Preferably to facilitate effective cooling, the fan has an airflow capacity rating of at least 1.5 cubic feet per minute (CFM); more preferably at least 2.5 CFM; and most preferably at least 3.5 CFM. Additionally to ensure proper airflow in the enclosed body cavity, the preferred fan unit has a static pressure rating of at least 0.05″ of water, more preferably at least 0.08″ of water and most preferably at least 0.10″ of water. One low profile encased fan unit found to be particularly suitable for use in the first preferred embodiment is Orion Fan model #OD4010-05 MB made by Knight Electronics, Inc. of Dallas Tex. The fan unit is square being about 40 mm long on each side and about 10 mm thick. When mounted on the first preferred embodiment, the fan extends outwardly from the outside surface of the hat's backside 40 about 7 mm or less making the fan relatively unobtrusive. The fan operates on between about 4–8 volts and about 0.07 amps. The fan can operate at a static pressure of up to 0.12″ of water and has an airflow rating of 3.8 CFM. Typically, during the operation of the first preferred embodiment, the static pressure will be less than 0.12″ of water and the actual flow of air will be reduced somewhat to account for the actual static pressure, but the actual flow of air using this particular fan has proven to be sufficient to keep a wearer comfortable even in temperatures into the nineties and above.
The ringed solar cell array 50 as best shown in
The array is electrically coupled with the fan by way of a set of two wires 100 that typically extend from the butted ends of the ringed array 50 and into the body 15 of the hat proximate its intersection with the brim 33. From the intersection, the wires run up inside the backside 40 of the body and attach to the fan unit 35. In variations using individual cells distributed over the brim of the hat, the wires extend inwardly along the brim into the body and are routed behind the headband 55 to a point along the backside wherein they extend upwardly to the fan unit. In other variations using the half ringed arrays, a set of wires extends from the back end of each of the arrays into the body and upwardly to the fan unit. When a straw or woven cowboy-style hat is utilized, the wires, which are preferably the same color as the brim and body, can be interwoven into the brim to further disguise them.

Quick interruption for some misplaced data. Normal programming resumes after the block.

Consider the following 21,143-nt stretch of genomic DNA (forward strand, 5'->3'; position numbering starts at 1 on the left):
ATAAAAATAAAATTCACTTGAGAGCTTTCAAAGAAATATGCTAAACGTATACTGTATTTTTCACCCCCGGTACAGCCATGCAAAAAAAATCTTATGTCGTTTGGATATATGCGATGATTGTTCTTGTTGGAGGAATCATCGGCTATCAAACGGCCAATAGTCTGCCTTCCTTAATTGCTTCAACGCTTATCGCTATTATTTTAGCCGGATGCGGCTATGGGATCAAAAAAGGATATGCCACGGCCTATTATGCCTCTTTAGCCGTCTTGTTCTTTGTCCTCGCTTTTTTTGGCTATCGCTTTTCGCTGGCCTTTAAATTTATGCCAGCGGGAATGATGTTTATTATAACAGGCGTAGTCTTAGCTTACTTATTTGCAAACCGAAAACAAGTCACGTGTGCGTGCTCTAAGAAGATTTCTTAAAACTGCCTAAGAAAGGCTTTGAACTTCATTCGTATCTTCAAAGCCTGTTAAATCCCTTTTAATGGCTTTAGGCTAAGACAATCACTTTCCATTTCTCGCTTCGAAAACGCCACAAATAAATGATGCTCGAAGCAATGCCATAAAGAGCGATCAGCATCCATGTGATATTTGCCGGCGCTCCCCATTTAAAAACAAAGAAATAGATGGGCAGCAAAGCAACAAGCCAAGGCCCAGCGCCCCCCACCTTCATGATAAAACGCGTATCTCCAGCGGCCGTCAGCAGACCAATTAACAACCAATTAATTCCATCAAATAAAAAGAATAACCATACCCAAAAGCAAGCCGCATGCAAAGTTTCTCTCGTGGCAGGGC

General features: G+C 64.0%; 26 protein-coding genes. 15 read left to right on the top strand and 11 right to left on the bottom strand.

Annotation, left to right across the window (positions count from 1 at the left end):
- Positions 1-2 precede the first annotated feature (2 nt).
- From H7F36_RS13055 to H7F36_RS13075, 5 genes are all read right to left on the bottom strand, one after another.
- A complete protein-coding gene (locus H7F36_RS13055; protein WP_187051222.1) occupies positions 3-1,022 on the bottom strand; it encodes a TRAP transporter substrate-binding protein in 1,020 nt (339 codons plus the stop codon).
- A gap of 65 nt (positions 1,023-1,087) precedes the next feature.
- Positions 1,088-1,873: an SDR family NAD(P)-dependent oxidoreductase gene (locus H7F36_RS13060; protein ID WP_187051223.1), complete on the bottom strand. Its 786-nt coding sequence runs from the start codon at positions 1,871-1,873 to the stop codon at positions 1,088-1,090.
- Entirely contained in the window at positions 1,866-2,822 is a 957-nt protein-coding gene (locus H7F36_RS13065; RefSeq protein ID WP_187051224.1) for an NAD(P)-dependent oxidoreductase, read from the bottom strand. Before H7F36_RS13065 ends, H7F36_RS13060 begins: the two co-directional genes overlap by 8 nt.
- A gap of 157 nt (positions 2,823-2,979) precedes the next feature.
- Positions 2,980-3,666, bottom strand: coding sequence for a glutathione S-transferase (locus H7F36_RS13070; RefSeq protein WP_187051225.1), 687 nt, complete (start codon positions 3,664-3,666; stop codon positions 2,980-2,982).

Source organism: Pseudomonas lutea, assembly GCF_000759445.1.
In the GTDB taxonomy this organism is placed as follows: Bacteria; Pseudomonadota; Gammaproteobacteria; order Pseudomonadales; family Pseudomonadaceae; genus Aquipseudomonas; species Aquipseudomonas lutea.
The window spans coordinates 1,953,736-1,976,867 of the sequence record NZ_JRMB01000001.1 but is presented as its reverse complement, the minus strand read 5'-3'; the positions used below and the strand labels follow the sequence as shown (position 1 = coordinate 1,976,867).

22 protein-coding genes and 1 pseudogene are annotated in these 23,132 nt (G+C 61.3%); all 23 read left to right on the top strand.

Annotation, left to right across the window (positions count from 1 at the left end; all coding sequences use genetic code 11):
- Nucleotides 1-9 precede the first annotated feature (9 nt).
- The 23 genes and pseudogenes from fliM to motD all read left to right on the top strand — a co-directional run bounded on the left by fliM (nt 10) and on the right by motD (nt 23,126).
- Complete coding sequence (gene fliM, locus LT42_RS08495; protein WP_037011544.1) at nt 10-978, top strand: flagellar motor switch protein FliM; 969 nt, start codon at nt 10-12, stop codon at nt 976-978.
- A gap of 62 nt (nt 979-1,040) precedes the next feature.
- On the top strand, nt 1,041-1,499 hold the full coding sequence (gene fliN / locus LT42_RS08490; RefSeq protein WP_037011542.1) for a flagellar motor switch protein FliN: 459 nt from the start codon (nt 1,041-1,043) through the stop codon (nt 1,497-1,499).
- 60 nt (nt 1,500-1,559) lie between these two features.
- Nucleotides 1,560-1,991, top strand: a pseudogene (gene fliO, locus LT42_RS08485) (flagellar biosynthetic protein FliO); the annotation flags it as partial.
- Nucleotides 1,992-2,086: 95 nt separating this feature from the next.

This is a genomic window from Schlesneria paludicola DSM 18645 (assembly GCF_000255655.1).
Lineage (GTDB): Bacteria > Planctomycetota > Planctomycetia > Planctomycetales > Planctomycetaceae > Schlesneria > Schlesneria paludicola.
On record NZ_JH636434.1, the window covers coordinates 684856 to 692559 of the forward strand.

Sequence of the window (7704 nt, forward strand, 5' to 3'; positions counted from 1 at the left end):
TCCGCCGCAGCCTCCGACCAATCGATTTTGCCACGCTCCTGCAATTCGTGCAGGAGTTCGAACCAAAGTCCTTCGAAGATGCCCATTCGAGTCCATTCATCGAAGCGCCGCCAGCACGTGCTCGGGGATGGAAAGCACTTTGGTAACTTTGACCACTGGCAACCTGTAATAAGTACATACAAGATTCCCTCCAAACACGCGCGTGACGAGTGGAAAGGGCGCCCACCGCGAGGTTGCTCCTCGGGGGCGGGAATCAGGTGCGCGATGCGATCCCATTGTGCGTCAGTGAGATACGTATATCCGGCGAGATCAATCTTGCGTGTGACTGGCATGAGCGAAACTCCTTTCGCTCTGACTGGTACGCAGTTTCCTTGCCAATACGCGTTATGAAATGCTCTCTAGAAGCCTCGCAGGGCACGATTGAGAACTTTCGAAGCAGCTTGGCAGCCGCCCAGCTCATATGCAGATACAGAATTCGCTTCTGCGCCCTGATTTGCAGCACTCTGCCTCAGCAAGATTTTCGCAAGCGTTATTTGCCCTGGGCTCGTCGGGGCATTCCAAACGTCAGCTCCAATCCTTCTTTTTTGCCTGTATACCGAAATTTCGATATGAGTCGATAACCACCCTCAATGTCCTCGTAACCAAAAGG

A schematic illustrating the wiring of the individual cells 105 of the ringed array 50 is provided in
Each set of cells is positioned on a particular location on the brim 33. For Instance, the first set 115 can be located on the left front quadrant of the hat; the second set 120 can be located on the left rear quadrant; the third set 125 can be located on the right rear quadrant; and finally the fourth set 130 can be located on the right front quadrant. Accordingly, at least one set from one of the quadrants will typically be receiving direct sunlight and generating a substantial amount of electrical energy when the wearer is standing or sitting with the hat in the sun while one or more of the other sets are typically shaded by the body 15 of the hat. Collectively, however, the total output from the sets will be substantial enough to operate the fan unit 35 at a suitable speed.
For example, if a wearer is located in the northern latitudes and is facing due east in the middle to late afternoon, the third set 125 will be receiving the most direct sunlight; the fourth set 130 will be receiving slightly less as the cells may be partially shaded be the upturned edge of the brim 33; the second set 120 will be receiving less than the fourth set as some of it will be shaded by the body 15 of the hat; and finally, the first set will almost totally be shaded by the hat's body and will be receiving only indirect sunlight. The power output of the various sets will vary based on the amount of sunlight incident on the set of cells, but because of the series parallel design, sufficient energy is generated by the ringed array 50 whether or not one or more sets of cells are shaded.